Spontaneous cartilage repair has recently been recognized as proof of concept in man. This team will delineate the unknown mechanisms by which mesenchymal stem cells (MSCs) in the context of the intraarticular milieu are involved in this repair activity.
Upon distraction it suggested that MSC number initially decline in the synovial fluid (SF) (figure 1A-B). MSCs present in the SF showed changes in their gene expression profile upon KJD, most clearly observed during the treatment (3 weeks; figure 1C).
GDF5 and Grem1 presented with a statistically significant increased expression (p<0.05) during treatment while FAB4 expression was decreased. ACAN, PTH1R, and DDR expression had the tendency to increase over time. ADAMTS4, SOX9 and PTHLH expression showed a trend to decrease over time.
Preliminary proteomics analysis on the SF samples of the first 5 patients indicate a clear difference can be seen in the samples before vs during and after distraction (see figure 2). Exact interpretation needs further analyses of the remaining patients. In parallel to this study we have analyzed (in collaboration with Oxford) the synovial fluid of joint distraction patients (additional group in addition to this project) for mechano-sensitive de/regenerative markers. Of the 10 markers studied 4 were significant elevated (IL-6, TGF-B, MCP-1, FGF-2), 2 significant downregulated (Activin-A, LTBP-2) and 4 were not changed (IL-8, MMP-3, TIMP-1, TSG-6). These results can give further guidance to the analyses performed in Paris.
This explorative study provides for the first-time data on changes in SF MSC number and their gene and protein expression profiles upon knee joint distraction. As such, first clues are provided for the involvement of MSCs in the regenerative process induced by joint distraction for end-stage knee OA. Final results are expected this summer. Further studies are necessary to unravel the processes involved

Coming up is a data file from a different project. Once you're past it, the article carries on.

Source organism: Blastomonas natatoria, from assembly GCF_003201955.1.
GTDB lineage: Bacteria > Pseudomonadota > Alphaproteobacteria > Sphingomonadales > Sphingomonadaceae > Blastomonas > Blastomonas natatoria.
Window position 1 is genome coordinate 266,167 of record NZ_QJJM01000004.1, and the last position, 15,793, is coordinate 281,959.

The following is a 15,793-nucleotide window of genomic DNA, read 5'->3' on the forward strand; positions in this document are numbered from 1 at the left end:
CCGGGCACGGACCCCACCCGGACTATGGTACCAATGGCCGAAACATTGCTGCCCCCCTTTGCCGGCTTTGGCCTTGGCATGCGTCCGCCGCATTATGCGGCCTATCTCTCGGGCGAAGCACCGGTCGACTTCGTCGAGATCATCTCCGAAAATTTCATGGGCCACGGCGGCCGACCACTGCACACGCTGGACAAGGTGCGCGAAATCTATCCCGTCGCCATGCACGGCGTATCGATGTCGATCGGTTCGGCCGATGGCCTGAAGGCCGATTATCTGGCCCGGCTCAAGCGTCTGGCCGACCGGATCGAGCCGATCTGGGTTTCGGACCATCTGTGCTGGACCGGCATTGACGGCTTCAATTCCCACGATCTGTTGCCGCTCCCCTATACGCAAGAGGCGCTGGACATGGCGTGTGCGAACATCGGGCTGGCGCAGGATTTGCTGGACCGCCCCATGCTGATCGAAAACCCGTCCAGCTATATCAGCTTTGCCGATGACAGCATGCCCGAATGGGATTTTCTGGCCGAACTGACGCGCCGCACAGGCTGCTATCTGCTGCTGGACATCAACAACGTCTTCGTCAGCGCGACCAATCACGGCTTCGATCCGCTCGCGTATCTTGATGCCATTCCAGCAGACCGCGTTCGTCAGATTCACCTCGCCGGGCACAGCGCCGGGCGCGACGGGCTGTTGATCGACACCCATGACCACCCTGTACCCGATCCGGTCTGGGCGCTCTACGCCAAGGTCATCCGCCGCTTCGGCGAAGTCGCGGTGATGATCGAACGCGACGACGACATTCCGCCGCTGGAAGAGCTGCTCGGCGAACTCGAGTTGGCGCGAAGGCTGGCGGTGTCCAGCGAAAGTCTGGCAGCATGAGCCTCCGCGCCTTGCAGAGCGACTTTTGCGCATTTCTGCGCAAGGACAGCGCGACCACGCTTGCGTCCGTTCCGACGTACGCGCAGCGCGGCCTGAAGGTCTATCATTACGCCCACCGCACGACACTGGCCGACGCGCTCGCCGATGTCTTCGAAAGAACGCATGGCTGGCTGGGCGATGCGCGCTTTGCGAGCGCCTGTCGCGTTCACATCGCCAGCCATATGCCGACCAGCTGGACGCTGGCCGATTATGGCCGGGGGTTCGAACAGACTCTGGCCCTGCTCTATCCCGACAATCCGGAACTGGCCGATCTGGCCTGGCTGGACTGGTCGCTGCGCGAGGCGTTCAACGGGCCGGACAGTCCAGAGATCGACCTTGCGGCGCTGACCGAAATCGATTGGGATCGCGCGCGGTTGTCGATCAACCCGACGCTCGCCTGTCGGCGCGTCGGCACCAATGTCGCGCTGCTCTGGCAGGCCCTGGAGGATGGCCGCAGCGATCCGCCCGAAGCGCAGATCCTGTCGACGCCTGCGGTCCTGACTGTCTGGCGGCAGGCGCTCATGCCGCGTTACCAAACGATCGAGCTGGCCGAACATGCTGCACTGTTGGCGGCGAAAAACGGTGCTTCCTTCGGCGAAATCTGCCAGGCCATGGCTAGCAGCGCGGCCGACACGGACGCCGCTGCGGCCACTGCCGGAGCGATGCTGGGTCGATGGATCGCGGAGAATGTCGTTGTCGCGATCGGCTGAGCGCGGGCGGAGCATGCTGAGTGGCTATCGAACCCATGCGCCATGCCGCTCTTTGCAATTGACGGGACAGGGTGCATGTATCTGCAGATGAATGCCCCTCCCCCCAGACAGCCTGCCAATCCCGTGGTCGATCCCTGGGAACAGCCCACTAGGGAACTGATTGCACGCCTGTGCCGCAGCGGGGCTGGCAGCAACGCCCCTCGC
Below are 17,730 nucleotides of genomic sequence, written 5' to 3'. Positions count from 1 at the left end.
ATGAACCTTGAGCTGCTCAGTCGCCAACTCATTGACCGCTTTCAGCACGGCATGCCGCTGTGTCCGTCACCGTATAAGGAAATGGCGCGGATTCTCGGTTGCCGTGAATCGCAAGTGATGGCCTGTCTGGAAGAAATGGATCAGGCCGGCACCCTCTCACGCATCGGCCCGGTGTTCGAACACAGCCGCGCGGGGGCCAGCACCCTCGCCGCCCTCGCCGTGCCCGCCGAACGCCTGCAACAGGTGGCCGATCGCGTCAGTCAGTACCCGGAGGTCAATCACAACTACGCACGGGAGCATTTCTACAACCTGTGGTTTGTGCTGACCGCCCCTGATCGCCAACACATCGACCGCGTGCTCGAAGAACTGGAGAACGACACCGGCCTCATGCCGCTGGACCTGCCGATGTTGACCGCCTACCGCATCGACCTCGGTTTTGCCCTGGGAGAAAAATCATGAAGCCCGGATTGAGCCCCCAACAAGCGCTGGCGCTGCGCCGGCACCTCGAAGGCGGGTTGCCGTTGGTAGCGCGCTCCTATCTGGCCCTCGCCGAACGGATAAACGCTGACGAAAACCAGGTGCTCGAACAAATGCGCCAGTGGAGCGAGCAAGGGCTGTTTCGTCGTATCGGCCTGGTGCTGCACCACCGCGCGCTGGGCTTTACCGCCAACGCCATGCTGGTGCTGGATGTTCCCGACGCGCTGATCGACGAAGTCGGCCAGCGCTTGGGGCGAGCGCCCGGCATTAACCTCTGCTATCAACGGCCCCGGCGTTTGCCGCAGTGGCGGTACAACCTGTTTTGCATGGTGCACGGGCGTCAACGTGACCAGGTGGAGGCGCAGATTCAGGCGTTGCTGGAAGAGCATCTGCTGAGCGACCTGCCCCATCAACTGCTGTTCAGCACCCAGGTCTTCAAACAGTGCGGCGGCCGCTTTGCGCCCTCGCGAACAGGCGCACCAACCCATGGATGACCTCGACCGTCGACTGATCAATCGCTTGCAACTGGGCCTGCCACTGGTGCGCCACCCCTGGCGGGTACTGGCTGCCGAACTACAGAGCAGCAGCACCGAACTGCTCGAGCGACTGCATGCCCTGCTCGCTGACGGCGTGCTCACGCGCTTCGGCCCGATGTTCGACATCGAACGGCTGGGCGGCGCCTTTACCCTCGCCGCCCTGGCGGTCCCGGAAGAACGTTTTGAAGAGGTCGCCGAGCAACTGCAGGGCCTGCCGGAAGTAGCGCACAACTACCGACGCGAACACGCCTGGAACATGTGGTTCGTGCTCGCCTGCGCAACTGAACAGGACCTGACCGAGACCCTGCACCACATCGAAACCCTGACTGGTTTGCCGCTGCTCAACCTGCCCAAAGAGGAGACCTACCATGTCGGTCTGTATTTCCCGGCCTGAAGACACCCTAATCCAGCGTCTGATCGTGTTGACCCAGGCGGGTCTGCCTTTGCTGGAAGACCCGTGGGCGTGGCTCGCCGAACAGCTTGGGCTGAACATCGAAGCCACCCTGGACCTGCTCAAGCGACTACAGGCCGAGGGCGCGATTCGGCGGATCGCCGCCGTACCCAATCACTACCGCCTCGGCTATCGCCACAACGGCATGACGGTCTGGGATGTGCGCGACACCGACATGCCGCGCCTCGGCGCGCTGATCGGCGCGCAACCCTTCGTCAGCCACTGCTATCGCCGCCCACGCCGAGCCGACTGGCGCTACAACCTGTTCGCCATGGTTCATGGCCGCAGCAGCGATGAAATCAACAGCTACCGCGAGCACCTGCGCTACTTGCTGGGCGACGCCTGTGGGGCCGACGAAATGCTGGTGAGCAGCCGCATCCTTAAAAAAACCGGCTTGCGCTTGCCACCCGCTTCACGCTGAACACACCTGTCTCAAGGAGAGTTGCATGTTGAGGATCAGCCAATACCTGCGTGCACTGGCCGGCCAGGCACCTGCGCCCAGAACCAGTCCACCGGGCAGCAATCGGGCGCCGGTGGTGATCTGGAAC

Worldwide, the general opinion is that OA joint cartilage cannot repair itself, as it has a limited number of cells in an abundant amount of extracellular matrix that is not vascularized. Working against this dogma, it was demonstrated that application of unloading by knee joint distraction (6 wks) leads to prolonged (>5 up to 9 yrs) intrinsic cartilage repair in combination with meaningful clinical efficacy. As this intrinsic cartilage repair activity is unique, this provides for the first time the opportunity to unravel and identify the mechanisms that are essential for this cartilage repair. The present project identified cells and metabolites that are present or induced by joint distraction to better understand and further refine joint distraction treatment.
It was studied whether intrinsic mesenchymal stem cell (MSC) activity plays a role in the observed cartilage repair activity. Synovial fluid (SF) in OA contains MSCs, of which the number is elevated in the early stages of OA. The discovery of this resident population of highly proliferative MSCs in SF whereby such cells have reproducibly good chondrogenic activity supports the concept that such MSCs, having a direct access to the damaged cartilage areas, and so may be key players in the reparative process as a result of joint distraction. A collaboration (UK/NL) has already shown that SF resident MSCs adhere to sites of cartilage injury in the canine OA model.
Pilot data (UK) using human OA joints showed an increased MSC proliferative response in subchondral bone areas directly adjacent to the denuded cartilage. Moreover, the in vitro pilot (UK) work demonstrated that the SF biochemical composition influences MSC cartilage adherence. Several mediators (cytokines, growth factors, lubricants, etc) as well as inflammatory cell subsets are changed by joint distraction as well. Within the consortium extensive expertise on delineating these ‘soluble’ and ‘inflammatory’ components of joint distraction in the OA joint (Fr) exist. A first impression is that these components are influenced by the distraction. Further analyses need to be performed to determine details. Using an animal model, we demonstrated for the first time that during the joint distraction the process is initiated but the actual repair process is most likely started after the treatment period once the joint is normally loaded again.
Although significant progress was made not all data is yet available. Additional research is necessary to enhance our understanding of the changes observed and to relate to clinical changes observed after knee joint distraction. Several follow-up studies are already initiated.